Genetically Modified Grain Essay

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Genetically Modified Grain

Thesis: Genetically Modified Grain has many benefits and problems which have become very controversial. While these problems need to be addressed, the benefits outweigh the drawbacks. GMO grain should be grown and foods containing them should not be required to bare a label.


Genetically improved crops are not a new phenomenon. Plants have been selectively crossbred for centuries to develop heartier and more productive hybrids. Now, Biotechnology offers us the ability to transfer desired traits into plants much faster and more selectively by merely transplanting the desired gene into the grain. Genetically Modified Grain (GMO grain) is now available to the public. It has the potential to
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This protein is not toxic to humans; it is broken down in the digestive system. Bt corn does not completely eliminate the need for insecticides, but greatly helps.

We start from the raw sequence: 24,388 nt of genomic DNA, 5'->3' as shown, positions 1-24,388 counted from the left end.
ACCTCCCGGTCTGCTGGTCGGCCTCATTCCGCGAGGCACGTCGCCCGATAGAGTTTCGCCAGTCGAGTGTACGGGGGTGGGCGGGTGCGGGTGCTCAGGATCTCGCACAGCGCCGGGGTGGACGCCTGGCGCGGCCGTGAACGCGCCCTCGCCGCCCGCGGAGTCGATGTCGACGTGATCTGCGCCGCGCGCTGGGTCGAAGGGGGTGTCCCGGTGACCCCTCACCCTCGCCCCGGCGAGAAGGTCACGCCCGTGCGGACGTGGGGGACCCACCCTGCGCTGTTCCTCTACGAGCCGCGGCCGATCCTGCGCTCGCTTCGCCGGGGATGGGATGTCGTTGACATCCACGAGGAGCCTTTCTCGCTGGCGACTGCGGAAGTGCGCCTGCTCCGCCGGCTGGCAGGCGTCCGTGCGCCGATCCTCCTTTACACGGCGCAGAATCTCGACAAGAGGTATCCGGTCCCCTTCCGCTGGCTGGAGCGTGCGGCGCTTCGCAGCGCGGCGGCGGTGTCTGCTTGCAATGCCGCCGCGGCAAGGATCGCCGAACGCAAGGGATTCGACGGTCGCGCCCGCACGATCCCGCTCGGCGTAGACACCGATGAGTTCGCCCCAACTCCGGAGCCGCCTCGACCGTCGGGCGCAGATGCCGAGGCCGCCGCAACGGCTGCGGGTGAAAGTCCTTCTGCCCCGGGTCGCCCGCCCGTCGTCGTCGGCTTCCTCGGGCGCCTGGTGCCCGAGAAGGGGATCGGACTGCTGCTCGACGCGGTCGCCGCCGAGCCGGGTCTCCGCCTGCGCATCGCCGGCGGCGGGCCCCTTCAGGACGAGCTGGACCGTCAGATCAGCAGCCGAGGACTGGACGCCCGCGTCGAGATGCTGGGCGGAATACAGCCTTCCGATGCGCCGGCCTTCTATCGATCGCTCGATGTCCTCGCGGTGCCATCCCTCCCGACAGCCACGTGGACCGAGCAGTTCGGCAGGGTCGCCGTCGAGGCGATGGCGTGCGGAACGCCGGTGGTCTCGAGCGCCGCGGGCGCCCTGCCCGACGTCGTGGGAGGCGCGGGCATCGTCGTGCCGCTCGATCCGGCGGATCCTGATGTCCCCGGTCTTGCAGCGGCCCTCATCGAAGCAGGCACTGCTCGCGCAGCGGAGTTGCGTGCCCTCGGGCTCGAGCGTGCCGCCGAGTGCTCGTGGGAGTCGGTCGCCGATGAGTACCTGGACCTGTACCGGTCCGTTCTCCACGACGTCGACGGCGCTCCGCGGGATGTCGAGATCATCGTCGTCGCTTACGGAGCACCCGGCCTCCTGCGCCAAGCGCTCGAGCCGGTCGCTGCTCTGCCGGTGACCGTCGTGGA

In 1997, 4.5 million acres were planted to Bt. hybrids (Beeler, 1998). Today, 30 to 40% of corn and 50% of soybeans are GMO crops (Hein, 1999). This is quite a substantial percentage of our crops considering that many consider the existence of GMO crops to still be controversial. More than thirty genetically engineered plants are permitted for sale by law world wide (Hein, 1999).

Knutson, Texas A&M professor, estimates that we will not be able to feed the global population in the next 50 years unless we continue to increase crop production. In fact, we must triple farm output over the next 50 years to meet growing demands for food (American...1999). Biotechnology offers farmers capability to significantly increase yields without sacrificing huge tracts of forests and wetlands to low-yield crops and pasture.

We can not significantly increase yields without the helping hand of technology. Without the use of pesticides we could not have met global food demands for the past 50 years. Before pesticide introduction rice yields were down by 57% and corn was down 32% (Knutson, 1999). Insect-protected corn allows American farmers to increase their yields between 5 and 20% (Gallivan, 1999). With GMO seeds, anyone who can plant a seed

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